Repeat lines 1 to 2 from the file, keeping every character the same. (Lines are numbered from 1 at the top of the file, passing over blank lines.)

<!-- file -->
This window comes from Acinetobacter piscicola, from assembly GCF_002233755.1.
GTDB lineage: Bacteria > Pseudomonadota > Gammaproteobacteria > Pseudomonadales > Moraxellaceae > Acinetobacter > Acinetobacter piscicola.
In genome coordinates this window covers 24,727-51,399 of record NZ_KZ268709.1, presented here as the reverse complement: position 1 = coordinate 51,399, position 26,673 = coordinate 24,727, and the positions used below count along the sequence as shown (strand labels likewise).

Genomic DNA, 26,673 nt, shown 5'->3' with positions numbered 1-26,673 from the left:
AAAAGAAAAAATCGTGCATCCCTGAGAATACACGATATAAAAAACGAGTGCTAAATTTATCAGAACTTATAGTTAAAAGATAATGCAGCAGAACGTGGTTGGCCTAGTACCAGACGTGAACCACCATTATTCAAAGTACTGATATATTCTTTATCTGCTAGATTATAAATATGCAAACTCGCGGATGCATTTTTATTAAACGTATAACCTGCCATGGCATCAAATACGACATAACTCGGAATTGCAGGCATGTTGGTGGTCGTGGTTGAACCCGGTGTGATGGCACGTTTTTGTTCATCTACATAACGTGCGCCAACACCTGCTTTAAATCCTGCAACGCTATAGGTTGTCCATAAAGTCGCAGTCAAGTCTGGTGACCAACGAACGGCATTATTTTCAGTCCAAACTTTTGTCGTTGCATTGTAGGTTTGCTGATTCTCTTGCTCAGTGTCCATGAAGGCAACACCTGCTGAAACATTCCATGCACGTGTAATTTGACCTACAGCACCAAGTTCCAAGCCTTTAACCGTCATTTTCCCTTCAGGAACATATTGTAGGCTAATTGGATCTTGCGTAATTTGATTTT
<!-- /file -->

This window comes from Acinetobacter piscicola, from assembly GCF_002233755.1.
GTDB lineage: Bacteria > Pseudomonadota > Gammaproteobacteria > Pseudomonadales > Moraxellaceae > Acinetobacter > Acinetobacter piscicola.